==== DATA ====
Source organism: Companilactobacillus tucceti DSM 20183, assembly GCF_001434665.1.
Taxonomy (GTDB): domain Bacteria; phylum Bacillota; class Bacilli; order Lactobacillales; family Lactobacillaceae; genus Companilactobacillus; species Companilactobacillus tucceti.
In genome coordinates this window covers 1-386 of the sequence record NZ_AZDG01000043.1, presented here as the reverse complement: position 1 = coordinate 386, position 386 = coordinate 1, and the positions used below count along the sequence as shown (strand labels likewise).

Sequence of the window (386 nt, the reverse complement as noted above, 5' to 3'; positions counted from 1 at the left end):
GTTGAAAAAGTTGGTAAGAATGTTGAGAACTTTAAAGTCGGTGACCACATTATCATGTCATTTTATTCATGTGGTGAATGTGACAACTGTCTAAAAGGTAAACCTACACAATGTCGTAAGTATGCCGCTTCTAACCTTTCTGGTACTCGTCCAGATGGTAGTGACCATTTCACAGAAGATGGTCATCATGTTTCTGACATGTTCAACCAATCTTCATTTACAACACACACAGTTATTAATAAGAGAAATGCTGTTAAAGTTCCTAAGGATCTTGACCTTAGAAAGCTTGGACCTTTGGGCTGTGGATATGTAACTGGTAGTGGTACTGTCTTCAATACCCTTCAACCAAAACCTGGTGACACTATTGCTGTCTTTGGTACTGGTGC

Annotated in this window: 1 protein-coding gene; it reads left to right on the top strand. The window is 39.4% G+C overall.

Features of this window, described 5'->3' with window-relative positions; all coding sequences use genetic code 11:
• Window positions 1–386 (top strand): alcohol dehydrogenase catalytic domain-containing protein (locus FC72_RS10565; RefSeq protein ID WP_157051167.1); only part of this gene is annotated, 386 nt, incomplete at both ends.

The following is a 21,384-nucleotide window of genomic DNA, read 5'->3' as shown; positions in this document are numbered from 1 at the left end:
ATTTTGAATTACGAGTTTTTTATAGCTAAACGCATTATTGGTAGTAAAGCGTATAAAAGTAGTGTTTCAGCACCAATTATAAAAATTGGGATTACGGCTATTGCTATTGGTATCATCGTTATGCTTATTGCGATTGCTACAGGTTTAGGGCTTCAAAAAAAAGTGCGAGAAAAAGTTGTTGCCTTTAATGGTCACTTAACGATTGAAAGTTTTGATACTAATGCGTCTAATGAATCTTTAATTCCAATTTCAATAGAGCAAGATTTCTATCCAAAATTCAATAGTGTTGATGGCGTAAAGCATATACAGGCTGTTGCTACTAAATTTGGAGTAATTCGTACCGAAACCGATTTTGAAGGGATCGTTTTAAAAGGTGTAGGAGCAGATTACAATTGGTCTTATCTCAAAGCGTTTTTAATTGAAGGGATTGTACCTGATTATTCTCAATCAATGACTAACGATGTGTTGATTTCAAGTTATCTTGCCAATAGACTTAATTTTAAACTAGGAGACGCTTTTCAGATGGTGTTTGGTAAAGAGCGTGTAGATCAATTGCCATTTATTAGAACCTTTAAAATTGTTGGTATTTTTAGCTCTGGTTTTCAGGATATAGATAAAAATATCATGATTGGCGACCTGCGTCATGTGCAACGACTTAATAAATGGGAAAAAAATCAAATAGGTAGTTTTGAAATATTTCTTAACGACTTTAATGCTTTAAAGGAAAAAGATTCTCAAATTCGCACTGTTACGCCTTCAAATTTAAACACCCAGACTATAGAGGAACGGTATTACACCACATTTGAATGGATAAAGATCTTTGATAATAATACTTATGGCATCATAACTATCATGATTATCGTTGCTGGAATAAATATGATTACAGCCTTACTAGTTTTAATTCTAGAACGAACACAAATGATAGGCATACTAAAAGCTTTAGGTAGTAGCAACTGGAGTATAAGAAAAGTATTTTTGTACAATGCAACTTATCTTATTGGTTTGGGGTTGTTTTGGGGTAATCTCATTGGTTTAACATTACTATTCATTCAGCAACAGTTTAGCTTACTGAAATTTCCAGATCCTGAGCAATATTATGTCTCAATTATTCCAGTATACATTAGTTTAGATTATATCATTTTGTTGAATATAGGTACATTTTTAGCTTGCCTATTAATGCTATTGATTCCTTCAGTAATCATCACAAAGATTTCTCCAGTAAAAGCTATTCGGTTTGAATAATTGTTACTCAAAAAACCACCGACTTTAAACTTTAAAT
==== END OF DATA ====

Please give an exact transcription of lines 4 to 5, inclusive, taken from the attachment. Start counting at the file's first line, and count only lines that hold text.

Sequence of the window (386 nt, the reverse complement as noted above, 5' to 3'; positions counted from 1 at the left end):
GTTGAAAAAGTTGGTAAGAATGTTGAGAACTTTAAAGTCGGTGACCACATTATCATGTCATTTTATTCATGTGGTGAATGTGACAACTGTCTAAAAGGTAAACCTACACAATGTCGTAAGTATGCCGCTTCTAACCTTTCTGGTACTCGTCCAGATGGTAGTGACCATTTCACAGAAGATGGTCATCATGTTTCTGACATGTTCAACCAATCTTCATTTACAACACACACAGTTATTAATAAGAGAAATGCTGTTAAAGTTCCTAAGGATCTTGACCTTAGAAAGCTTGGACCTTTGGGCTGTGGATATGTAACTGGTAGTGGTACTGTCTTCAATACCCTTCAACCAAAACCTGGTGACACTATTGCTGTCTTTGGTACTGGTGC